In the early to mid-90s I was an OS/2 user and supporter. The operating system was originally jointly developed by both Microsoft and IBM. Both companies claimed it was the future, including public statements from Bill Gates. So major business application developers (Lotus, Wordperfect, etc) spent millions making programs for OS/2 version 3 (first version with GUI) and ignoring the "dead-end" Windows. Well, there was a conspicuous hold-out -- Microsoft. As far as I know, they never spent a dime developing 32-bit OS/2 versions of its application programs. IMO, they were planning a double-cross of all its competitors, and it worked outstandingly.
But that's just introduction to my question. Are there IBM insiders that have gone on the record to explain in the face of this betrayal, why IBM folded? One week before the release of Windows 95, IBM announced that OS/2 would not compete with Windows. To me, that was worse than what Microsoft did. Shortly thereafter, the IBM software division in Florida was shut down.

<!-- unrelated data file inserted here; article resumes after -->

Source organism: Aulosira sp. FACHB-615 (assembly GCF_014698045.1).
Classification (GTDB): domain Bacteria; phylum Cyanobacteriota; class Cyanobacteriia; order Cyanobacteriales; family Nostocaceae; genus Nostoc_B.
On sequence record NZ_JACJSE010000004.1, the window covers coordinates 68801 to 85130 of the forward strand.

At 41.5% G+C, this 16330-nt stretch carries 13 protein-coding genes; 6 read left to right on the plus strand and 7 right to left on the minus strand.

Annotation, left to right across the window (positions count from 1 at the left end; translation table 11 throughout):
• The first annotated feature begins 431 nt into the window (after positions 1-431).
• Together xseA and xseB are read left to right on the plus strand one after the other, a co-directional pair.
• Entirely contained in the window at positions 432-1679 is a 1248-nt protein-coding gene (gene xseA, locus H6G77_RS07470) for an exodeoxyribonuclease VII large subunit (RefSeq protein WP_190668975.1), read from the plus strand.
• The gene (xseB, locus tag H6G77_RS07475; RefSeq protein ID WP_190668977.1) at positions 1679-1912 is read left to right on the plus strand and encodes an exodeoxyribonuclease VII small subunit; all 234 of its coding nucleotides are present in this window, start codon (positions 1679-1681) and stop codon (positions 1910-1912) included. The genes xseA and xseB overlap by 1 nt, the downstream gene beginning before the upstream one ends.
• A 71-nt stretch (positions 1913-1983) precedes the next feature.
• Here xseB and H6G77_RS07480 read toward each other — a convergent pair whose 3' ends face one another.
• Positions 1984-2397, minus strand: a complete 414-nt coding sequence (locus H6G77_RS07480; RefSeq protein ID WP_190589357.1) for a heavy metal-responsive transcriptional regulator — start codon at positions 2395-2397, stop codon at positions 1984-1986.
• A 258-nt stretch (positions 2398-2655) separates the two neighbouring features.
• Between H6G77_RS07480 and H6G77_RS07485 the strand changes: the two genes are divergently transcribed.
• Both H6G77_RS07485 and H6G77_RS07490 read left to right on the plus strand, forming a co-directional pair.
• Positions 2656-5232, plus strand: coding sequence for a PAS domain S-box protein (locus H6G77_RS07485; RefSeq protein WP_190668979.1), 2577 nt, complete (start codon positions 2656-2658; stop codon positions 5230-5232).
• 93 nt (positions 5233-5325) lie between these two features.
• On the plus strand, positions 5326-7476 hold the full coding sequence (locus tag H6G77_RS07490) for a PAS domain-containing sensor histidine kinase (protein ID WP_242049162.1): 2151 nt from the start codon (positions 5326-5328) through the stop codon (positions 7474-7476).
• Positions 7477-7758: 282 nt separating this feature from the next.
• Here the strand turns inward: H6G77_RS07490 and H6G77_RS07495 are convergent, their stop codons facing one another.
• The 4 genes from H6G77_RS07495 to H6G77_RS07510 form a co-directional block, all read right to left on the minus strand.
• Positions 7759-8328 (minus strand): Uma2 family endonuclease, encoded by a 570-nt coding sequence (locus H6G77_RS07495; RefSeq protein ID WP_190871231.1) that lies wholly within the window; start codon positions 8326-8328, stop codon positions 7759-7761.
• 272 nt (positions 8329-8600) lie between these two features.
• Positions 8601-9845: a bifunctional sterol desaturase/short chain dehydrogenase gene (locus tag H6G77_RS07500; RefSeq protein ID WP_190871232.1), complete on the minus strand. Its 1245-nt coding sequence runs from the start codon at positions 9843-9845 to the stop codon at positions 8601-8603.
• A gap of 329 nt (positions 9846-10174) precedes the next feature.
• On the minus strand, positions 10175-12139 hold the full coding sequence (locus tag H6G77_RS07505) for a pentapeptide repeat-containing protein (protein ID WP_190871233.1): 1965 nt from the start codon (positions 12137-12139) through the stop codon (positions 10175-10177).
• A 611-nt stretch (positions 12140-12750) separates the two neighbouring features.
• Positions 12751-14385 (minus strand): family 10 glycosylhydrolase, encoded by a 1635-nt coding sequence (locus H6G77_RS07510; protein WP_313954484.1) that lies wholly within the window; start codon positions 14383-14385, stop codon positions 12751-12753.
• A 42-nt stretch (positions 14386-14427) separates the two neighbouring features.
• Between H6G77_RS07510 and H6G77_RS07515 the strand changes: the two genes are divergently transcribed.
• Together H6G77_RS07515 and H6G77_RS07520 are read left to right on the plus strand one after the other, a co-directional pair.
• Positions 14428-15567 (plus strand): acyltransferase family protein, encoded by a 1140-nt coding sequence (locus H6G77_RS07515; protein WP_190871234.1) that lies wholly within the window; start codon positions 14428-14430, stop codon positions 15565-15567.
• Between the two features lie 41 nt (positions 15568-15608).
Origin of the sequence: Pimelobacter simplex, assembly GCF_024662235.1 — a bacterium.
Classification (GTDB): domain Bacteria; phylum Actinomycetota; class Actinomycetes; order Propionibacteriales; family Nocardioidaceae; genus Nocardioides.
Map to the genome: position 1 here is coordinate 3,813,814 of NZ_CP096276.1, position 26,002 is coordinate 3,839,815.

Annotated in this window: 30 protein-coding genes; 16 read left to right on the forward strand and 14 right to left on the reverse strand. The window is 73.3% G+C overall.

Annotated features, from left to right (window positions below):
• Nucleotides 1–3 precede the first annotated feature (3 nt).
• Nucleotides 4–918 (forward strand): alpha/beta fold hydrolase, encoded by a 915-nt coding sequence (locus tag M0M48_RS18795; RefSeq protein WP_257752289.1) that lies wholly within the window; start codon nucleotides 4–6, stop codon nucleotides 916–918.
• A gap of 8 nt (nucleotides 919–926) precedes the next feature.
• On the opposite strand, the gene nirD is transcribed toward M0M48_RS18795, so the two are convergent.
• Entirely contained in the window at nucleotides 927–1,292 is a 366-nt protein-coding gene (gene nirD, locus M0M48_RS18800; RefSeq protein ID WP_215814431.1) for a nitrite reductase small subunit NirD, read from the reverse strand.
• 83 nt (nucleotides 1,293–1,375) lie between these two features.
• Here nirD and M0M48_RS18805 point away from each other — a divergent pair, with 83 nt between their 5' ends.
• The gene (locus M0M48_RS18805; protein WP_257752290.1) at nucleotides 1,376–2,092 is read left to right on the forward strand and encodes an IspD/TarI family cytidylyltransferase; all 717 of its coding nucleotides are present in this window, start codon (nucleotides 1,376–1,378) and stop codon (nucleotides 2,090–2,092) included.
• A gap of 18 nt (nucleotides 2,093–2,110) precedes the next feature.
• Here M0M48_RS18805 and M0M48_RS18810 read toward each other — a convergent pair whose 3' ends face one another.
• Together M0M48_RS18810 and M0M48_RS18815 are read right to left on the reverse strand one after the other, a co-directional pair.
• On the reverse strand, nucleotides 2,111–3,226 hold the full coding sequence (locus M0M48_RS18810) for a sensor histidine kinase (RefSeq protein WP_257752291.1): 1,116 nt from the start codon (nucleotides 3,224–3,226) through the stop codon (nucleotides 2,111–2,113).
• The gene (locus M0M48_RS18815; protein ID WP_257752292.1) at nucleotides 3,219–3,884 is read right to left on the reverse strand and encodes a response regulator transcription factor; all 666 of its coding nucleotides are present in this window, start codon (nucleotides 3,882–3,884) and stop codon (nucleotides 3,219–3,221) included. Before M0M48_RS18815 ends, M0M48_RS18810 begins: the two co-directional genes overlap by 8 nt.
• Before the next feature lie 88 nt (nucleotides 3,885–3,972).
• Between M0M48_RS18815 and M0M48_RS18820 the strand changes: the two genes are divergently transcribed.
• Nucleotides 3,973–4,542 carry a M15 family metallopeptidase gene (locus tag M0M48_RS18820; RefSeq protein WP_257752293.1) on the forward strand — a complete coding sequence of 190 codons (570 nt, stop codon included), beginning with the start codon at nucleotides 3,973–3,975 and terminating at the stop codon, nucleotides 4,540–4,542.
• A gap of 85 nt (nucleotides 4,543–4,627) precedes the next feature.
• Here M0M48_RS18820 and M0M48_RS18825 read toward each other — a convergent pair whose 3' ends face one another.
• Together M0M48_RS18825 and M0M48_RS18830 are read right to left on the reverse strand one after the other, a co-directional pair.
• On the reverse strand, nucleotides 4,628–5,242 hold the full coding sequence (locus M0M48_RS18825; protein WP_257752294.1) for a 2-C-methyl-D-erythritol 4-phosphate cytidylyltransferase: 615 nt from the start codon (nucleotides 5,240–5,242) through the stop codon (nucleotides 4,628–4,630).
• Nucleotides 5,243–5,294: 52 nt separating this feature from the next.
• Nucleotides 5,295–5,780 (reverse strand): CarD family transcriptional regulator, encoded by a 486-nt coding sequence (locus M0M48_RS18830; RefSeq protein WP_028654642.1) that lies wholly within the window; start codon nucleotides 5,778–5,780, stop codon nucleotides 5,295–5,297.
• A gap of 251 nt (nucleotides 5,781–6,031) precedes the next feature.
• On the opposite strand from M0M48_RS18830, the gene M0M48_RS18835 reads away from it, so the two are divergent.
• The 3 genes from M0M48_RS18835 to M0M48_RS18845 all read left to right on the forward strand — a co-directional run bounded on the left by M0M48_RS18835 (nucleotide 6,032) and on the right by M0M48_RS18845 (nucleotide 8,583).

From an outsider's perspective (mine anyway), it can only be explained by a civil war within IBM between its American hardware and software groups. I can't find a link, but around 1994 IBM ran double page ads in the major computer magazines imploring portable customers to "Demand OS/2 on your next portable." I did just that, calling the IBM store and tried to order an IBM Thinkpad with OS/2 pre-installed. They would not do it. I did try insisting, and referred her to the current ads. She said something like, "Yes, we wish they wouldn't have done that." BTW this was long before Lenovo bought the rights to Thinkpad and other IBM computers.
What was particularly vexing to me about all this is that OS/2 Warp was clearly superior to Windows, not to mention IBM's decade-long claim that this was their future in the business and home market.